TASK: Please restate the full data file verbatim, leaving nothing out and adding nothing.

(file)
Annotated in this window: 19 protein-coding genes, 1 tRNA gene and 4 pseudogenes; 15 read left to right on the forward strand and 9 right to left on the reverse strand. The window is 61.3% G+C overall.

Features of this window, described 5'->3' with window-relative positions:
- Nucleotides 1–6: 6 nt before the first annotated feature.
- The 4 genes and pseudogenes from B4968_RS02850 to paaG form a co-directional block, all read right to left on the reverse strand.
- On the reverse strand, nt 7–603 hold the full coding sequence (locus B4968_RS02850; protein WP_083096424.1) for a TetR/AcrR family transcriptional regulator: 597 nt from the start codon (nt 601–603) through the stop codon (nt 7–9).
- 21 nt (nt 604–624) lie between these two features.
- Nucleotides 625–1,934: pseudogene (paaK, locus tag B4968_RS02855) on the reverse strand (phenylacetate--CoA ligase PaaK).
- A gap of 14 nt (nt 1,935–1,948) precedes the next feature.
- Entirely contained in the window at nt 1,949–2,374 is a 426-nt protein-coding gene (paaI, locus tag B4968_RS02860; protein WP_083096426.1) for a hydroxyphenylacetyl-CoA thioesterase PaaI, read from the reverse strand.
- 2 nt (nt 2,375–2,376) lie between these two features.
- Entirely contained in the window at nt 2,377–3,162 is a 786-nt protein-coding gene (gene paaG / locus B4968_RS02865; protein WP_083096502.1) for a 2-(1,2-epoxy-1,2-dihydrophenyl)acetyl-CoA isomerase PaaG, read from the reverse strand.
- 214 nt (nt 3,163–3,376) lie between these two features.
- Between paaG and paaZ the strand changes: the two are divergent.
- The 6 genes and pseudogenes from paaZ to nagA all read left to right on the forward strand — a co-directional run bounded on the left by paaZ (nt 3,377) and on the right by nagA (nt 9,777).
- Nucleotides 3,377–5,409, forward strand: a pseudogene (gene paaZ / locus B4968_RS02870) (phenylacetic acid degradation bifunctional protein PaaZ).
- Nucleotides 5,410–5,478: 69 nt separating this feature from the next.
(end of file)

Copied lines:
Annotated in this window: 19 protein-coding genes, 1 tRNA gene and 4 pseudogenes; 15 read left to right on the forward strand and 9 right to left on the reverse strand. The window is 61.3% G+C overall.

Features of this window, described 5'->3' with window-relative positions:
- Nucleotides 1–6: 6 nt before the first annotated feature.
- The 4 genes and pseudogenes from B4968_RS02850 to paaG form a co-directional block, all read right to left on the reverse strand.
- On the reverse strand, nt 7–603 hold the full coding sequence (locus B4968_RS02850; protein WP_083096424.1) for a TetR/AcrR family transcriptional regulator: 597 nt from the start codon (nt 601–603) through the stop codon (nt 7–9).
- 21 nt (nt 604–624) lie between these two features.
- Nucleotides 625–1,934: pseudogene (paaK, locus tag B4968_RS02855) on the reverse strand (phenylacetate--CoA ligase PaaK).
- A gap of 14 nt (nt 1,935–1,948) precedes the next feature.
- Entirely contained in the window at nt 1,949–2,374 is a 426-nt protein-coding gene (paaI, locus tag B4968_RS02860; protein WP_083096426.1) for a hydroxyphenylacetyl-CoA thioesterase PaaI, read from the reverse strand.
- 2 nt (nt 2,375–2,376) lie between these two features.
- Entirely contained in the window at nt 2,377–3,162 is a 786-nt protein-coding gene (gene paaG / locus B4968_RS02865; protein WP_083096502.1) for a 2-(1,2-epoxy-1,2-dihydrophenyl)acetyl-CoA isomerase PaaG, read from the reverse strand.
- 214 nt (nt 3,163–3,376) lie between these two features.
- Between paaG and paaZ the strand changes: the two are divergent.
- The 6 genes and pseudogenes from paaZ to nagA all read left to right on the forward strand — a co-directional run bounded on the left by paaZ (nt 3,377) and on the right by nagA (nt 9,777).
- Nucleotides 3,377–5,409, forward strand: a pseudogene (gene paaZ / locus B4968_RS02870) (phenylacetic acid degradation bifunctional protein PaaZ).
- Nucleotides 5,410–5,478: 69 nt separating this feature from the next.